You pass by a boy with a cellular phone in his shorts texting his friends “we will play video games today”, you then have met a millennial. It is the generation of kids born between 1982 and 2002. This generation will replace the Baby-boomers as they retire.

Millennials have grown up in a society that is very different than any group before them. They have been plugged into technology since they were babies, are a safe generation, are the first generation for which Hispanics/Latinos will be the largest minority group instead of African Americans in the United States and have the most educated mothers of any generation before them.  They are the most scheduled generation ever, are true multi-taskers, expect to have 6-8 careers in their lifetime and are attracted to diverse environments.

In terms of their buying powers, they are about over 80 million world-wide members and represent 25% of the US population and hold more than $200 billion in buying power. As much power as this generation holds, marketers always have a tendency to ask, what’s next? What do we know about the generation that follows, who will they be, how will they be different and most importantly, how can we prepare for them?

With a new generation comes a new marketing concept appears; Memevertising has taken the marketing world by storm and has introduced a whole new genre of humor.  Memes are now littering newsfeeds on Facebook and Twitter and are increasing in popularity within the Millennial demographic.  But where did this phenomenon start?  It might be a surprise to learn that the concept of a meme has been around since the 80s. This definition has since expanded into what we know today as Memevertising.

Memevertising believes that Millennials have low brand loyalty and are easily distracted with the various offerings provided – the higher the quality of a product the more these Millennials will buy. They don’t accept direct marketing, and favor a connection with a brand to leverage their identity in the group they are in. Thus, to be able to market for this generation successfully – memes allow your brand to connect with Millennials on three different levels –humor, memorable and share-ability.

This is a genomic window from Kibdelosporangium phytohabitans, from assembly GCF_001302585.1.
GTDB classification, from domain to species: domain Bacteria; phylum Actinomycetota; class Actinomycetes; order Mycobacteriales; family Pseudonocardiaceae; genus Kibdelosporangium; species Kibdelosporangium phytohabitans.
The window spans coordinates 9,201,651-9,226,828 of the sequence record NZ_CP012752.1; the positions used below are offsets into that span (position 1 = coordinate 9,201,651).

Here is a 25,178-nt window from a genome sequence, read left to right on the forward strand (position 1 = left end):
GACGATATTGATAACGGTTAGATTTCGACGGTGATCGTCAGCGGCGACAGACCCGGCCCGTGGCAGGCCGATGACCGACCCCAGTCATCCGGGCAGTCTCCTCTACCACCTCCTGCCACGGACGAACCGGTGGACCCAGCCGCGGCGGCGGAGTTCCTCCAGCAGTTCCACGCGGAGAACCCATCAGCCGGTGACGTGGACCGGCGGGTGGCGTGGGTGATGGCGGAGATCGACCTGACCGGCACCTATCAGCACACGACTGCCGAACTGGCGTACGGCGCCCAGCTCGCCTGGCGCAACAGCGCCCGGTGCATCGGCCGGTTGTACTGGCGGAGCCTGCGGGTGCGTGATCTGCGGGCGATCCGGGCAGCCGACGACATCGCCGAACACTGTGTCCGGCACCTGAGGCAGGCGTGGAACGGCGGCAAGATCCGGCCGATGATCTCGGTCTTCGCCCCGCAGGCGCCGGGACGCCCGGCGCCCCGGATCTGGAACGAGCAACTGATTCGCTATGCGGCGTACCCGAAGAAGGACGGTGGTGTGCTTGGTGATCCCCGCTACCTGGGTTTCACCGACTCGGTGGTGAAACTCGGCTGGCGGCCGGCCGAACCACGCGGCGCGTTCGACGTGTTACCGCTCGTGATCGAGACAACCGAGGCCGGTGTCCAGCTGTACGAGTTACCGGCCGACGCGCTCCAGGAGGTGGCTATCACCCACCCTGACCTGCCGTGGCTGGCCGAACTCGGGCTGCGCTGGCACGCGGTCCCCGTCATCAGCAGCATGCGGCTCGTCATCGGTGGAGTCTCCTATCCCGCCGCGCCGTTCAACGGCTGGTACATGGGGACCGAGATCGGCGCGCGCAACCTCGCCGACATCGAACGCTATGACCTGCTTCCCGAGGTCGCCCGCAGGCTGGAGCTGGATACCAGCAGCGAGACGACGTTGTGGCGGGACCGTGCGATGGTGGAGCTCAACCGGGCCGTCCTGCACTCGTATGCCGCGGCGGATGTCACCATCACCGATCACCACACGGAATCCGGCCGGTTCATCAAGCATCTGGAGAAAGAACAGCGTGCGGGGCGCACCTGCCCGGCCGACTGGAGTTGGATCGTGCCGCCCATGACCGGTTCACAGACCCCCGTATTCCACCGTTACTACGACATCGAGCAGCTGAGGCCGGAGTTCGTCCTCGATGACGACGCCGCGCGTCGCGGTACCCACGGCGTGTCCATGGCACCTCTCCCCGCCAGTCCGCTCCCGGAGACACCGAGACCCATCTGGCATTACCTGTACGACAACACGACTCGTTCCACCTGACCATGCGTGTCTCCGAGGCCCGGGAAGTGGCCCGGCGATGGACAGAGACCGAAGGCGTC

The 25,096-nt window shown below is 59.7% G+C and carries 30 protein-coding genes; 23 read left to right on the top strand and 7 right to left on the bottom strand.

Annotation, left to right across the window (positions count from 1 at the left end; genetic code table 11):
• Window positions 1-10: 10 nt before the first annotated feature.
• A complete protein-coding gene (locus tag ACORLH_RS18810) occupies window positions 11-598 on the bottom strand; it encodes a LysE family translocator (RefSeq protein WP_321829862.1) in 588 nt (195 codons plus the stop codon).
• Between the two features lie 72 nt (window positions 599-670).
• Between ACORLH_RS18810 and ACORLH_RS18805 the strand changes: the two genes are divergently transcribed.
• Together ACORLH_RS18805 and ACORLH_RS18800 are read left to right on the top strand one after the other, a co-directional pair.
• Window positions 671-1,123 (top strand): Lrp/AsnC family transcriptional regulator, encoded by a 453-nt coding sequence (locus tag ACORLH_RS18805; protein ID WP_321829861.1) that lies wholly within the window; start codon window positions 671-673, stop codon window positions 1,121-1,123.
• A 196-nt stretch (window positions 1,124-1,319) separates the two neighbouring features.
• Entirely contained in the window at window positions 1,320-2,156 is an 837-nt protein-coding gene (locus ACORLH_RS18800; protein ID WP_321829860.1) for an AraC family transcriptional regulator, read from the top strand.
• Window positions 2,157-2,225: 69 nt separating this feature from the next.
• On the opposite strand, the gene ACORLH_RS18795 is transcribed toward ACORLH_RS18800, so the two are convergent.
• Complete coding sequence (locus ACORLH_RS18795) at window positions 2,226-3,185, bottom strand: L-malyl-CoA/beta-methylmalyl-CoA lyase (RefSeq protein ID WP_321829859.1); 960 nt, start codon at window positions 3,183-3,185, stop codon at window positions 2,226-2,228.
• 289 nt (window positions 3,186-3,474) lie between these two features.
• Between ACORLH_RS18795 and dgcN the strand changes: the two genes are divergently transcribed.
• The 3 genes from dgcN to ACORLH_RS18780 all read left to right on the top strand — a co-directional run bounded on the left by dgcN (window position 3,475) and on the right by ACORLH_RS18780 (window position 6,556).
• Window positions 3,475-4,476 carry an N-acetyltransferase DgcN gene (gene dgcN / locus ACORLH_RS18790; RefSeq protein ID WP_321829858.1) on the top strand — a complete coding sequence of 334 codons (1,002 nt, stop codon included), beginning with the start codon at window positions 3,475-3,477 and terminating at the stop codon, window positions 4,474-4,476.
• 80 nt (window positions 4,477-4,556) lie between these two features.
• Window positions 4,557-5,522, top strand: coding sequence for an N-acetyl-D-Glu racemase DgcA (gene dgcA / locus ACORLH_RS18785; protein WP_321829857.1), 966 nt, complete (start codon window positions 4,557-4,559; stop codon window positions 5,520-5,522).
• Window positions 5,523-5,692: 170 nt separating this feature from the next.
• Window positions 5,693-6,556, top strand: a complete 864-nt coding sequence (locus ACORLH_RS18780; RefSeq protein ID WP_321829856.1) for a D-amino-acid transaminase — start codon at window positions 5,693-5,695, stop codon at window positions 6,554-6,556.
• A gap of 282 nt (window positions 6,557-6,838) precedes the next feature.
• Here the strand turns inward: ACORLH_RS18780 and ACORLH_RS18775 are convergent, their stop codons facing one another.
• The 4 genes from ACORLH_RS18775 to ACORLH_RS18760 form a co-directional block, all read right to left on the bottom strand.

1. Humorous Brands Wins:

Millennials like to have fun and always favor the brands that do to. MTV have conducted a research which showed that 79 percent of Millennials think it’s cool to be able to make fun of themselves.  This insight speaks to accepting quality of the millennial generation.  “Flawsome” has become a new catch phrase that highlights the unique qualities of Millennials

2. Memorable Brands Wins:

It is when the brand transforms a key cultural message into a clever marketing – brands wins. College Humor, is an online “YouTube” channel where key marketing messages associated with social marketing and brands – allows viewers to have fun and laugh and be part of the group – their videos are viral as they apply these concepts of effective meming.

Watch this video @ Hardly working, pooping without your phone

3. Share-able Brands Wins:

Memes are a creative marketing tool that depends on the network effect.  Essentially, the network effect is an economic theory that explains how the value of a product is dependent on the number of shares and likes it receives.  Memes cost nearly nothing to produce but spread like wildfire on social media gaining brands more awareness, loyalty and engagement online.  Millennials place a high value on peer affirmation so an image, video or link that already has traction is more likely to be reposted by a Millennial.

Today’s marketing is more than just producing ads and marketing campaigns to attract customers, generations are rising and others are falling. It is when brands realize strategic messaging that resonates with Millennials they will continue to remain in connections with this generations and others to come.

Where to find Dr. Islam Gouda,